For PHP 3 scripts, the parameters in URLs should be separated by & characters. That's also the default for PHP 4, although you can change it using the arg_separator configuration setting in the PHP initialization file.

18.6.7 Python

The Python cgi module provides access to the input parameters that are present in the script environment. Import that module, then create a FieldStorage object using a method of the same name:

import cgi

param = cgi.FieldStorage ( )

The FieldStorage method returns information for parameters submitted via either GET or POST requests, so you need not know which method was used to send the request. The FieldStorage object contains an element for each parameter present in the environment. You can get a list of available parameter names like this:

names = param.keys ( )

If a given parameter, name, is single-valued, the value associated with it will be a scalar that you can access as follows:

val = param[name].value

If the parameter is multiple-valued, param[name] will be a list of MiniFieldStorage objects that have name and value attributes. Each of these has the same name (it will be equal to name) and one of the parameter's values. To create a list containing all the values for such a parameter, do this:

val = [ ]
for item in param[name]:
 val.append (item.value)

You can distinguish single-valued from multiple-valued parameters by checking the type. The following code shows how to get the parameter names and loop through each parameter to print its name and value, printing multiple-valued parameters as a comma-separated list:[3]

[3] This code requires that you import the string and types module in addition to the cgi module.

param = cgi.FieldStorage ( )
param_names = param.keys ( )
param_names.sort ( )
print "

Parameter names:", param_names, "

" items = [ ] for name in param_names: if type (param[name]) is not types.ListType: # it's a scalar ptype = "scalar" val = param[name].value else: # it's a list ptype = "list" val = [ ] for item in param[name]: # iterate through MiniFieldStorage val.append (item.value) # items to get item values val = string.join (val, ",") # convert to string for printing items.append ("type=" + ptype + ", name=" + name + ", value=" + val) print make_unordered_list (items)

Python will raise an exception if you try to access a parameter that is not present in the FieldStorage object. To avoid this, use has_key( ) to find out if the parameter exists:

if param.has_key (name):
 print "parameter " + name + " exists"
 print "parameter " + name + " does not exist"

Single-valued parameters have attributes other than value. For example, a parameter representing an uploaded file has additional attributes you can use to get the file's contents. This is discussed further in Recipe 18.9.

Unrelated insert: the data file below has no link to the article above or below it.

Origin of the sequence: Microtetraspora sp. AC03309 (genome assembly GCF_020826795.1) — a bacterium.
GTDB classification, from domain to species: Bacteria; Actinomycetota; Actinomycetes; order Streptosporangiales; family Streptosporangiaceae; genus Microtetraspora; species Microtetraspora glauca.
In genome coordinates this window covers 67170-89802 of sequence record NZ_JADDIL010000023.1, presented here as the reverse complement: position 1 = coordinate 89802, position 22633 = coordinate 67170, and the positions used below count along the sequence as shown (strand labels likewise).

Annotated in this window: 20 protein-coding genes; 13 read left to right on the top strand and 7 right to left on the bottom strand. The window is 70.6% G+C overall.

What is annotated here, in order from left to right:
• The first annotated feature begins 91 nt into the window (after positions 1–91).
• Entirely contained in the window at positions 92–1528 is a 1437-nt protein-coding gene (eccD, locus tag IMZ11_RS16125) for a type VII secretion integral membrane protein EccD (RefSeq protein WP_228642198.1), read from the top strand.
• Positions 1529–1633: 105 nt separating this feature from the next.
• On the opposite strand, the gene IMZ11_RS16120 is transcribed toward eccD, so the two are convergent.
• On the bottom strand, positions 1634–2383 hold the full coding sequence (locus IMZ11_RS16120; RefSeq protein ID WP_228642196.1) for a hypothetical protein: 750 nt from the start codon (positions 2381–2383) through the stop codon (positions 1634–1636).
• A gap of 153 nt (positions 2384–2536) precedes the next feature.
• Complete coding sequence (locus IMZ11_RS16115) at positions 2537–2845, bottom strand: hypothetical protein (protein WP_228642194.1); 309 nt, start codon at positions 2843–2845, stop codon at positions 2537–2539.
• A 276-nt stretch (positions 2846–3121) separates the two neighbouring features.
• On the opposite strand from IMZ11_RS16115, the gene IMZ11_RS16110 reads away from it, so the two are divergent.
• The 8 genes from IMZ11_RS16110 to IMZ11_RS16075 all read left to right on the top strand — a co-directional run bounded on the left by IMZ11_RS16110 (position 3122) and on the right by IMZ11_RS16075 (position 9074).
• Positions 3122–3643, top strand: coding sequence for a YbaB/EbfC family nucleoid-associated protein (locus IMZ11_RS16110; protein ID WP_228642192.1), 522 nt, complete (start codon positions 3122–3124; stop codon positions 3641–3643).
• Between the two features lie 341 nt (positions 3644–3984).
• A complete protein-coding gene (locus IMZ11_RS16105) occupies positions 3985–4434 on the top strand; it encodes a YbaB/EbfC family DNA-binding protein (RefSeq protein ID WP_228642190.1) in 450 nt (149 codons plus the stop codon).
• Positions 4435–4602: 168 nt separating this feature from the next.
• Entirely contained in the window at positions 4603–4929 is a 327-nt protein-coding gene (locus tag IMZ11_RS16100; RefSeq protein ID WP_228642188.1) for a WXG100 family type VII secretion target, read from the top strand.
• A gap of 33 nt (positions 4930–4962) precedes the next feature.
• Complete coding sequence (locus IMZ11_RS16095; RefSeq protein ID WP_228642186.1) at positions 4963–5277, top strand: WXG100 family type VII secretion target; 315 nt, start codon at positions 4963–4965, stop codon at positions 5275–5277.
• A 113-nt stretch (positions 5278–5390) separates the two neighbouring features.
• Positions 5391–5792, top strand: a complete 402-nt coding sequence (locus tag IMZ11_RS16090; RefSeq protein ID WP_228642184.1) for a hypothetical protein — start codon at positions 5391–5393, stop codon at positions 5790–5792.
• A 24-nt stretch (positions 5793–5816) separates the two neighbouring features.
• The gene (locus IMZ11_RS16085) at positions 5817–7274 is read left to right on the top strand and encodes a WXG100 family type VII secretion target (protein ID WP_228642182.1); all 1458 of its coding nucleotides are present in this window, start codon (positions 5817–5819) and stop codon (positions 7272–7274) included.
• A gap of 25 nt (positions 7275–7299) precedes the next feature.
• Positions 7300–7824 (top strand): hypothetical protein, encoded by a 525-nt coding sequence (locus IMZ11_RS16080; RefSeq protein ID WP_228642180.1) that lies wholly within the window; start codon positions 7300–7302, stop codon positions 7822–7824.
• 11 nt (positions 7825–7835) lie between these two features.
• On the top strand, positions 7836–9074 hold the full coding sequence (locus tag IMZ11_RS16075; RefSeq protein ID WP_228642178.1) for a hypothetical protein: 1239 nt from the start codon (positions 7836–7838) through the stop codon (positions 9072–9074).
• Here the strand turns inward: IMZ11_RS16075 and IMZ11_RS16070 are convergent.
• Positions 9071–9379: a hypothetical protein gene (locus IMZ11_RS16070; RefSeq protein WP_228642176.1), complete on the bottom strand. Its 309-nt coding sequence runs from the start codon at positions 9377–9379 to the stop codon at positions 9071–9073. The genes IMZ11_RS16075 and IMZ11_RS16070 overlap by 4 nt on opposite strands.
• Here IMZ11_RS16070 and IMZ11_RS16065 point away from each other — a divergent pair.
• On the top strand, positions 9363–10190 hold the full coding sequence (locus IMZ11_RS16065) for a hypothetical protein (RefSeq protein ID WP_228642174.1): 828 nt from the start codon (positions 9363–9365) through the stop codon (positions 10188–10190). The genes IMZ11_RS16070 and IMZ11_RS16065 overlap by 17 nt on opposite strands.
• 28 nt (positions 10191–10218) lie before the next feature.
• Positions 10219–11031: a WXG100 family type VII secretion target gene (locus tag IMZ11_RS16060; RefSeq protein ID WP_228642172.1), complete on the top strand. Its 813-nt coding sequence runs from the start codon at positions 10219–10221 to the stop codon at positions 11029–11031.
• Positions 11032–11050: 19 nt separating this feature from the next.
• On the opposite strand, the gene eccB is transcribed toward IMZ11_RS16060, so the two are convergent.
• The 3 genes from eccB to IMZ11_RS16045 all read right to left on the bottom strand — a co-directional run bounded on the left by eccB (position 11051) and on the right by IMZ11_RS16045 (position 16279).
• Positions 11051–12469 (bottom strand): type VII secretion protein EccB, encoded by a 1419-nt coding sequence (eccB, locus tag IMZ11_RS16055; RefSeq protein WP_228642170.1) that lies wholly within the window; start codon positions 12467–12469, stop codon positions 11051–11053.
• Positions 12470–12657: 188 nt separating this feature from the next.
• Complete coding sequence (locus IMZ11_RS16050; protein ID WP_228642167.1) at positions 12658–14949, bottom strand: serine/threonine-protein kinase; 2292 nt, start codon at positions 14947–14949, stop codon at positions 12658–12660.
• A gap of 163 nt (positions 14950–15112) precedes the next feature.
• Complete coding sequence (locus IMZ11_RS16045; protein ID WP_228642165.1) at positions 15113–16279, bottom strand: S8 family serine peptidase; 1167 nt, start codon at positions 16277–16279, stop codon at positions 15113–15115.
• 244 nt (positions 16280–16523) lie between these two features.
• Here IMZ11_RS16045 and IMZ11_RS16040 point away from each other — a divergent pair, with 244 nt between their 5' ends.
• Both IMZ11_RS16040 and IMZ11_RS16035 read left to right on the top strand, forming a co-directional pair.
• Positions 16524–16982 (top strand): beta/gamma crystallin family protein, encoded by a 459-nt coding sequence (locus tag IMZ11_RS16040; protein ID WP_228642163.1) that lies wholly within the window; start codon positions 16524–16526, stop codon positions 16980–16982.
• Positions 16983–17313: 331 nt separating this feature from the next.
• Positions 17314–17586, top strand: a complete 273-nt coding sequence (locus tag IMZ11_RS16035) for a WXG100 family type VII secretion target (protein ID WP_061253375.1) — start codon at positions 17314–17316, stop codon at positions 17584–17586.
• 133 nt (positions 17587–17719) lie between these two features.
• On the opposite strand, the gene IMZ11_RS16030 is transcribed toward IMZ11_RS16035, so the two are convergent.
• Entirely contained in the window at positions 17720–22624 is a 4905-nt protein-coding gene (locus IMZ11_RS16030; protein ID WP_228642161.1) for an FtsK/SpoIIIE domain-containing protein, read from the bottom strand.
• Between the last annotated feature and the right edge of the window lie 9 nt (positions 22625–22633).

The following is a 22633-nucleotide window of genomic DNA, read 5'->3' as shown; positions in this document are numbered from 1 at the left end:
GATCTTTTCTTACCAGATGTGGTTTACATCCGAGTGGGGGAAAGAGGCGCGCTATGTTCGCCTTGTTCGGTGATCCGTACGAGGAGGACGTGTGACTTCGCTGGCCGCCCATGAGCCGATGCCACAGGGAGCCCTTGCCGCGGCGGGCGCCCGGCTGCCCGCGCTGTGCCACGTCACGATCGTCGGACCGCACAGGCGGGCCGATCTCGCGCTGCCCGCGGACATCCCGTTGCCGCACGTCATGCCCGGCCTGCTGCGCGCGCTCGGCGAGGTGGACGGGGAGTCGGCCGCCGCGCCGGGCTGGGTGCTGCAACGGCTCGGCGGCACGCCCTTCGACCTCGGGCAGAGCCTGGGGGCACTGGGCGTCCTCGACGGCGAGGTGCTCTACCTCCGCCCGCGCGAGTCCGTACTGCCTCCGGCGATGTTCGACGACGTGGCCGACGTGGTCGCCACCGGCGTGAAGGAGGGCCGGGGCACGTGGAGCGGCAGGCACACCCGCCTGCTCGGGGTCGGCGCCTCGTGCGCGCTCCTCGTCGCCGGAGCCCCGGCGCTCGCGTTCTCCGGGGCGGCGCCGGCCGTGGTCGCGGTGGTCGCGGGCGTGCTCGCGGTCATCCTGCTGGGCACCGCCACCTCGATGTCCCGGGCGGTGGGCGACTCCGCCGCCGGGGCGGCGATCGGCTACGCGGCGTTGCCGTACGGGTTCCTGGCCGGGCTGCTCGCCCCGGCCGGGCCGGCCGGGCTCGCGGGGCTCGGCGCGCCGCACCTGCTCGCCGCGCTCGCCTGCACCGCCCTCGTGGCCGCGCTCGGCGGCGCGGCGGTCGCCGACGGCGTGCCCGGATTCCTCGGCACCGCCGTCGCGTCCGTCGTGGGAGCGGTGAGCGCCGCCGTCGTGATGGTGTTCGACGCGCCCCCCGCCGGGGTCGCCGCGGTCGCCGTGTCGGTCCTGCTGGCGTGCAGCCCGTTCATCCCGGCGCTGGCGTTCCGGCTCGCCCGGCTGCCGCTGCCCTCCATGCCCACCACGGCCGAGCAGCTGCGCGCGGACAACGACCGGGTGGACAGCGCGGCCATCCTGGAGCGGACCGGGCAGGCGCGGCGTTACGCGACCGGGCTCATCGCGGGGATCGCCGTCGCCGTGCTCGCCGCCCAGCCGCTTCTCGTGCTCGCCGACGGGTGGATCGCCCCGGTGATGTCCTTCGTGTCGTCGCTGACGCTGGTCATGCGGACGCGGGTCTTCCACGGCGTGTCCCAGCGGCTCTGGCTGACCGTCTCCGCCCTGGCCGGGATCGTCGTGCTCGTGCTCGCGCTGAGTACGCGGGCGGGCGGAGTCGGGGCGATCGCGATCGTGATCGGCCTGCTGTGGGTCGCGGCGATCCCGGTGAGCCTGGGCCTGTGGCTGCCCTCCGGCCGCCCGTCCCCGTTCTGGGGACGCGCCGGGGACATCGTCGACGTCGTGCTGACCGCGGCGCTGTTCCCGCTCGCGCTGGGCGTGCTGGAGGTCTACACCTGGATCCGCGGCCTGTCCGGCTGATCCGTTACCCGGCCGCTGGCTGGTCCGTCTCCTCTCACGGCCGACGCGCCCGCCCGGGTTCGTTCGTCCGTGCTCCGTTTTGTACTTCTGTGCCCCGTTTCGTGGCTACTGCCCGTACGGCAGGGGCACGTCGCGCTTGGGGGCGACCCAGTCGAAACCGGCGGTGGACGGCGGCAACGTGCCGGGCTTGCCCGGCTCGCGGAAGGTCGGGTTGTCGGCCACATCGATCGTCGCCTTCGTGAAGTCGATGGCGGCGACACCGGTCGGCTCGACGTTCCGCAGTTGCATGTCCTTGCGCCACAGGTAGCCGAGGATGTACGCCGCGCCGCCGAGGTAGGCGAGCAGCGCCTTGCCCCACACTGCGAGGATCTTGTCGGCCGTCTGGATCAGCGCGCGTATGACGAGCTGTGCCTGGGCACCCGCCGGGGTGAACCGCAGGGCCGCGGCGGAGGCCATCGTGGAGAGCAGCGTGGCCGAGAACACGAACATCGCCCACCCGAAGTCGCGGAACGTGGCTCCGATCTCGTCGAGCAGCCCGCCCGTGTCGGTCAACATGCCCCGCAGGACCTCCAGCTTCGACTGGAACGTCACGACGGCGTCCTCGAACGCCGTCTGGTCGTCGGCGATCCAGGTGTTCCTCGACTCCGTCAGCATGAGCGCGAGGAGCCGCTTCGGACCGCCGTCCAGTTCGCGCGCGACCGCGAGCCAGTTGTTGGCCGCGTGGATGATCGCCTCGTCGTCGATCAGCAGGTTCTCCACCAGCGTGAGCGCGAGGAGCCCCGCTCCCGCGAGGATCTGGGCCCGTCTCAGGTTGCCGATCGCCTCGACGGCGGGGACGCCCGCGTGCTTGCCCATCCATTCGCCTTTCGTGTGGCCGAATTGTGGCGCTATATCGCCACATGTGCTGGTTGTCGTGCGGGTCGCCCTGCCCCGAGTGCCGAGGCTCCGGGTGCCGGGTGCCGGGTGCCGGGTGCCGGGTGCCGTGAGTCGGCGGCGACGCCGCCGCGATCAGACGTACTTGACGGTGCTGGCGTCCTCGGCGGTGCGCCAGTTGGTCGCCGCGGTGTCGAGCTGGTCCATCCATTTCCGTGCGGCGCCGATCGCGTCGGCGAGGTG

The cgi module expects URL parameters to be separated by & characters. If you generate a hyperlink to a script based on the cgi module and the URL includes parameters, don't separate them with ; characters.

18.6.8 Java

Within JSP pages, the implicit request object provides access to the request parameters through the following methods:

getParameterNames( )

Returns an enumeration of String objects, one for each parameter name present in the request.

getParameterValues(String name)

Returns an array of String objects, one for each value associated with the parameter, or null if the parameter does not exist.

getParameterValue(String name)

Returns the first value associated with the parameter, or null if the parameter does not exist.

The following example shows one way to use these methods to display request parameters:

<%@ page import="java.util.*" %>

  • <% Enumeration e = request.getParameterNames ( ); while (e.hasMoreElements ( )) { String name = (String) e.nextElement ( ); // use array in case parameter is multiple-valued String[ ] val = request.getParameterValues (name); out.println ("
  • name: " + name + "; values:"); for (int i = 0; i < val.length; i++) out.println (val[i]); out.println ("
  • "); } %>

Request parameters are also available within JSTL tags, using the special variables param and paramValues. param[name] returns the first value for a given parameter and thus is most suited for single-valued parameters:

color value:

paramValues[name] returns an array of values for the parameter, so it's useful for parameters that may have multiple values:

accessory values:


You can also access a parameter using dot notation if the parameter name is legal as an object property name:

color value:

accessory values:


To produce a list of parameter objects with key and value attributes, iterate over the paramValues variable:

  • name: ; values:

To construct URLs that point to JSP pages and that have parameters at the end, you should separate the parameters by & characters.

Using the mysql Client Program

Writing MySQL-Based Programs

Record Selection Techniques

Working with Strings

Working with Dates and Times

Sorting Query Results

Generating Summaries

Modifying Tables with ALTER TABLE

Obtaining and Using Metadata

Importing and Exporting Data

Generating and Using Sequences

Using Multiple Tables

Statistical Techniques

Handling Duplicates

Performing Transactions

Introduction to MySQL on the Web

Incorporating Query Resultsinto Web Pages

Processing Web Input with MySQL

Using MySQL-Based Web Session Management

Appendix A. Obtaining MySQL Software

Appendix B. JSP and Tomcat Primer

Appendix C. References

MySQL Cookbook
MySQL Cookbook
ISBN: 059652708X
EAN: 2147483647
Year: 2005
Pages: 412
Authors: Paul DuBois